Murder charges laid against 66-year-old landscaper Bruce McArthur have dominated headlines over the past week.
As police continue their investigation across multiple locations in southern Ontario, CityNews spoke to University of Toronto sociology professor Dr. JooYoung Lee, currently working on a book on serial killers, about what may motivate an individual to commit multiple murders.
While Lee can’t speak to the allegations against McArthur directly, generally speaking he says there is a wide range of possibilities for why someone would commit such crimes.
“One thing that we know about people who are serial killers is that they are extraordinarily good at deceiving people around them,” says Lee.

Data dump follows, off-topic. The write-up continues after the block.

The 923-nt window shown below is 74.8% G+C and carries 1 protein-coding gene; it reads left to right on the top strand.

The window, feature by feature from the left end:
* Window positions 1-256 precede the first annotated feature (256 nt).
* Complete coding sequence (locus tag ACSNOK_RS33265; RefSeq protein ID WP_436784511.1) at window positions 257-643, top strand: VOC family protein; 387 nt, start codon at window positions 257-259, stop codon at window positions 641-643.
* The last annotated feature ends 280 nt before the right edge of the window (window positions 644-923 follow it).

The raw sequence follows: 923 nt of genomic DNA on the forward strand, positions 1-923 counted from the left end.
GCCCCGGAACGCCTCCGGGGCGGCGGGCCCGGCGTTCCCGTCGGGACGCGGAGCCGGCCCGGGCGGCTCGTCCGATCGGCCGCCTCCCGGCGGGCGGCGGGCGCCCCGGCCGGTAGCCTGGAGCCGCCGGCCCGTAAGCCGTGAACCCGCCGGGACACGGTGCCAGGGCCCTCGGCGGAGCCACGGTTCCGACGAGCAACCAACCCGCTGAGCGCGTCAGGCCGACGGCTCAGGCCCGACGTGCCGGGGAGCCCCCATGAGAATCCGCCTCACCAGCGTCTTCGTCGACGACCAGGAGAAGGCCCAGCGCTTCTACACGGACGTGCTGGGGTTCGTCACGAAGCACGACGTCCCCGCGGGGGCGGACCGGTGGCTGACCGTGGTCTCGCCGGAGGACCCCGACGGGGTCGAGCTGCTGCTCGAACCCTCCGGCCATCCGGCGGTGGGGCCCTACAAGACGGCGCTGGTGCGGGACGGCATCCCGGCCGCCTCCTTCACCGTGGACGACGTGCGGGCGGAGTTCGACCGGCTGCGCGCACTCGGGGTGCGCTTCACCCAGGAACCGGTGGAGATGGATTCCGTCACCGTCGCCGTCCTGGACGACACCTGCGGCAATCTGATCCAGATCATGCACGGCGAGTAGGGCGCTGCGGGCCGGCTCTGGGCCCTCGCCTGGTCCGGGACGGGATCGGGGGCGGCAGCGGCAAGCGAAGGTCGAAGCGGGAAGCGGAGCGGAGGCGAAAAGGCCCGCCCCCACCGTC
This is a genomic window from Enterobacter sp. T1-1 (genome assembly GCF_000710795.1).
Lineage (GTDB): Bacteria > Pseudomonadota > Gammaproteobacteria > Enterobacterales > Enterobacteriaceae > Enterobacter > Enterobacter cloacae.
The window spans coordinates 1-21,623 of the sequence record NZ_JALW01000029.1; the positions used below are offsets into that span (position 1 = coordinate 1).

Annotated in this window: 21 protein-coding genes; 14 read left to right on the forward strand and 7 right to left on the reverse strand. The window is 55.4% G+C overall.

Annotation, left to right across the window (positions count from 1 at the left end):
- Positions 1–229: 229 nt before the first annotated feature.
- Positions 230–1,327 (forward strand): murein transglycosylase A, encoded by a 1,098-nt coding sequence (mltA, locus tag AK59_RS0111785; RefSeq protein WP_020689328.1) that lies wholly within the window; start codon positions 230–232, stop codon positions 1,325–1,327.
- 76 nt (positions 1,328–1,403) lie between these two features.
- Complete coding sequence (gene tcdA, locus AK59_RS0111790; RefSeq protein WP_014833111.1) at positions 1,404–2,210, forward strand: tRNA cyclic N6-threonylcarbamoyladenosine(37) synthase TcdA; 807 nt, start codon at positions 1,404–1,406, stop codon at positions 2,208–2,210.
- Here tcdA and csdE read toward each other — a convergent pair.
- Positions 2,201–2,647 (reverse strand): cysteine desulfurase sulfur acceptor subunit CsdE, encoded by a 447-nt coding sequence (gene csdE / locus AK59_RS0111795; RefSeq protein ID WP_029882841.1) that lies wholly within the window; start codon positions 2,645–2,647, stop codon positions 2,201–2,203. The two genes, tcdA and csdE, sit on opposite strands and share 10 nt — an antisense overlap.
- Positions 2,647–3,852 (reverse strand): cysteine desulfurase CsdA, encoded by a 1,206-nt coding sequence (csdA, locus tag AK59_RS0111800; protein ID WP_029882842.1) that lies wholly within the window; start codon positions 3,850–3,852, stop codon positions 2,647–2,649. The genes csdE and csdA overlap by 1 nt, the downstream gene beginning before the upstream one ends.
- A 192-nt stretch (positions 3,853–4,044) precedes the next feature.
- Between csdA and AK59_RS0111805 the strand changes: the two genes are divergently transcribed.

“They have, what we call, a glib charm, and they’re able to sort of come across as a ‘normal person.’ They often have a family, they’re involved in churches, in community organizations, they have friends, people usually like them — but that is all a mask for a very secretive life.”
Lee also says serial killers have a rich fantasy life, and become very good at planning crimes. “They begin to … devise ways that they can trick people into not suspecting that they are the one behind a series of murders,” he says.
“One of the more prominent themes in the literature on serial killers is that there is a class [of people] that are driven by violent sexual fantasies, that they want to dominate and control another person and when they can’t do that they lash out in violence.”
In addition, Lee says there are others who are more “mission oriented.”
“[They] want to rid the world of a certain kind of a population and often these serial killers are a schizophrenic,” — populations like prostitutes or people of certain faiths or even members of the LGBTQ community, says Lee.
Bruce McArthur’s next court appearance, by video, is set for Feb. 14.